What If Kids Co-Created Customized Learning Pathways?

New tools are making it easier to customize learning for every student. Playlists, projects, and portfolios support big blocks, maker spaces, and flex schools. One thing I appreciate about the Christensen Institute definition of blended learning is that it stresses student agency by requiring “student control over time, place, path, and/or pace.” During an EdSession in Boise tomorrow, I’ll be discussing 10 ways that students can co-create customized learning pathways.
1. Projects. The most common personalization strategy is project-based learning. High Tech High is the best example (see projects, practices, and publications).  Check out our new paper, Deeper Learning for Every Student Every Day, for a profile of 20 great project-based schools.  Also, we recently posted a short primer onPerformance Assessment (and next month will publish a full guide on tools for better projects).
2. Makerspace. The simple act of encouraging kids to make stuff can be transformative. In the last few years there has been an explosion of maker resources and networks–and we’ve been covering it on GettingSmart.com. Here’s a small sample:

3. Adaptive learning. Systems that combine adaptive assessment and targeted tutoring (e.g., i-ReadyDreamboxReasoning MindALEKS) are widely used to personalize pathways particularly in math.
Visual game-based ST Math helps students learn by doing and benefit from instructional feedback when they make mistakes.
Some content providers (e.g., Compass Learning and Pearson’s GradPoint ) use adaptive and diagnostic assessments to create personalized learning paths across the curriculum.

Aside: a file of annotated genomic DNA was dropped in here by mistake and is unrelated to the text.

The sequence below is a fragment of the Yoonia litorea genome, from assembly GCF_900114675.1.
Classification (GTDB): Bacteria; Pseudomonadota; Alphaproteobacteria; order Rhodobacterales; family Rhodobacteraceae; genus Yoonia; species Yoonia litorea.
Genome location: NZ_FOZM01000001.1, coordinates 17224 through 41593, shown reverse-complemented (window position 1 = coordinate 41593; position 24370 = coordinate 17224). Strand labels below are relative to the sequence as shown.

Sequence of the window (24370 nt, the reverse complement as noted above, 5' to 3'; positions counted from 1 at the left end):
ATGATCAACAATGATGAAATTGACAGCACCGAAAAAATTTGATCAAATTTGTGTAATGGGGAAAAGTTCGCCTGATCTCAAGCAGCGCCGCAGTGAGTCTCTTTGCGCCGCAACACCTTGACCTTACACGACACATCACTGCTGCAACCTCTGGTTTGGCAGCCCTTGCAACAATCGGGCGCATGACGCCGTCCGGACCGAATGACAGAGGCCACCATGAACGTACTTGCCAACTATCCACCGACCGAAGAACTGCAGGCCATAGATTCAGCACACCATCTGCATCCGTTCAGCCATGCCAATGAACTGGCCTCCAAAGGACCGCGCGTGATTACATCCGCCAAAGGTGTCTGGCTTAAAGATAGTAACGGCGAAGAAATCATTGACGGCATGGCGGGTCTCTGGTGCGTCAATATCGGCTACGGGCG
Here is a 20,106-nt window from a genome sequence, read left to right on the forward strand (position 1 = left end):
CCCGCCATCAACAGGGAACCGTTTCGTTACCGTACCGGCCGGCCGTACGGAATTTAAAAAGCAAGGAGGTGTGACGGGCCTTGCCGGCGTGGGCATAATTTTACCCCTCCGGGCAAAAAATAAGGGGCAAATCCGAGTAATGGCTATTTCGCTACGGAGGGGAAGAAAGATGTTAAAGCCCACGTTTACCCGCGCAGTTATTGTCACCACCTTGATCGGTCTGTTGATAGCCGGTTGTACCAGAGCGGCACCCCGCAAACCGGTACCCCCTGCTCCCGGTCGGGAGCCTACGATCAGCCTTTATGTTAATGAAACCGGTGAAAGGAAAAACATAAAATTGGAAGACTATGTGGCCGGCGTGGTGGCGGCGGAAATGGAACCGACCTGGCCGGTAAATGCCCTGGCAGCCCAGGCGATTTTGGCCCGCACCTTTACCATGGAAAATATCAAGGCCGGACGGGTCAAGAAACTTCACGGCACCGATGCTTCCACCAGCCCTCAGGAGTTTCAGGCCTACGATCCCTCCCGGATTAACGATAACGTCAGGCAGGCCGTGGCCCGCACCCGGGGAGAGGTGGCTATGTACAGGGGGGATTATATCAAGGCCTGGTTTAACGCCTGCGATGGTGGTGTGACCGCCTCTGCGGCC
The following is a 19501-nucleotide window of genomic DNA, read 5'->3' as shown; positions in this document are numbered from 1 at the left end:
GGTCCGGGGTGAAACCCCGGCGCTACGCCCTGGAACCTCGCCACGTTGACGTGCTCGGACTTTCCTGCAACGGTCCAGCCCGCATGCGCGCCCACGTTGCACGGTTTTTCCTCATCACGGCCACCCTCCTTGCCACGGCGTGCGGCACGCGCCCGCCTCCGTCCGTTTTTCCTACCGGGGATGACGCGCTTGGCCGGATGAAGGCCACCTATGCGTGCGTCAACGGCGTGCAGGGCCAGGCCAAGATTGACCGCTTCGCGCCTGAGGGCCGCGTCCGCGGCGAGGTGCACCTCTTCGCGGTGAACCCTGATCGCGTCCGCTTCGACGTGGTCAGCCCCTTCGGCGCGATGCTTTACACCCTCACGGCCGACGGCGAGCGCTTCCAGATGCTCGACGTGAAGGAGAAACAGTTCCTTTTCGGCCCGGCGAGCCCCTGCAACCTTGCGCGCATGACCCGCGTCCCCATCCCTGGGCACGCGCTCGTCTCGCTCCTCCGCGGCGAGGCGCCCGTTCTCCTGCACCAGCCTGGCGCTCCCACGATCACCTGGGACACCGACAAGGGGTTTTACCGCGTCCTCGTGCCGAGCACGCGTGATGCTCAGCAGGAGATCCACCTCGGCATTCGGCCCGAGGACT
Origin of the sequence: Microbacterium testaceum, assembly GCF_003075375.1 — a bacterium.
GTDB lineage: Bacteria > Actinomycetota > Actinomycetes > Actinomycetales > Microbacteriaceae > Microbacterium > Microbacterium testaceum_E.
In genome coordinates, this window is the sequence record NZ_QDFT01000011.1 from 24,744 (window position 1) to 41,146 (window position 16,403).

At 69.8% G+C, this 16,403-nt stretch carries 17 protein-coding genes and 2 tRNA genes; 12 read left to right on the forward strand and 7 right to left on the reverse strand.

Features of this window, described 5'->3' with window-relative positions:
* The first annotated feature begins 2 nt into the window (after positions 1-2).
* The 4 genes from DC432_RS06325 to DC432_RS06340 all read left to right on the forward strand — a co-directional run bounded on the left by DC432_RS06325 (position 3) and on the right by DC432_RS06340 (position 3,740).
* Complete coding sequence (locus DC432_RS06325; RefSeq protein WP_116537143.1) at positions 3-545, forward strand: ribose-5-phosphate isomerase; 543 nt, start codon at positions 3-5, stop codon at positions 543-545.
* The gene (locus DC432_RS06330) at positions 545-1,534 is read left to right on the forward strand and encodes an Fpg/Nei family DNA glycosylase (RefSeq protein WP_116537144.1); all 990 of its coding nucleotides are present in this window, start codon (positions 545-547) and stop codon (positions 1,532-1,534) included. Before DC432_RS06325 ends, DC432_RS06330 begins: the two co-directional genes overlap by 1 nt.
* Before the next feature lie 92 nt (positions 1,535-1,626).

A number of open platforms–including ActivateInstructionGooruOpenEd, and PowerMyLearning— allow teachers to build playlists of resources.
4. Profiles & Portfolios. As outlined in a Digital Learning Now paper, Data Backpacks: Portable Records & Learner Profiles the key to customized learning is comprehensive learner profiles. Learner profiles include portfolios, a digital collection of a student’s best work. (See Getting Smart features on eduClipperPathbrite, and Google Drive.)
5. Big blocks. Tagore prayed for a place, “Where knowledge is free / Where the world has not been broken up into fragments by narrow domestic walls.” Instead, most high schools have lost their way in the “dreary desert sand of dead habit.” Big blocks of time create the space to ask big questions.
Big History Project is great content for a big integrated exploration of history, science, and social studies (read about how DSST uses it). Our new Deeper Learning paper describes how New Tech schools use big integrated blocks to engage students.
6. Competency-based progressions. When students are asked to show what they know and progress based on demonstrated mastery, it improves agency, engagement, and outcomes. CompetencyWorks is an online community, hosted by iNACOL, is devoted to competency education and a great resource.
A system of micro-credentials, or badges, could open up many ways for secondary and postsecondary students to learn. Here’s a sketch of what a DIY High might look like.
7. Flex schools. Combining on the online backbone, flex schools take advantage of onsite guidance and support–and sometimes leverage community assets. Miami-Dade has a network of 8 iPrep flex high schools. There are at least 10 Reasons Every District Should Open a Flex School.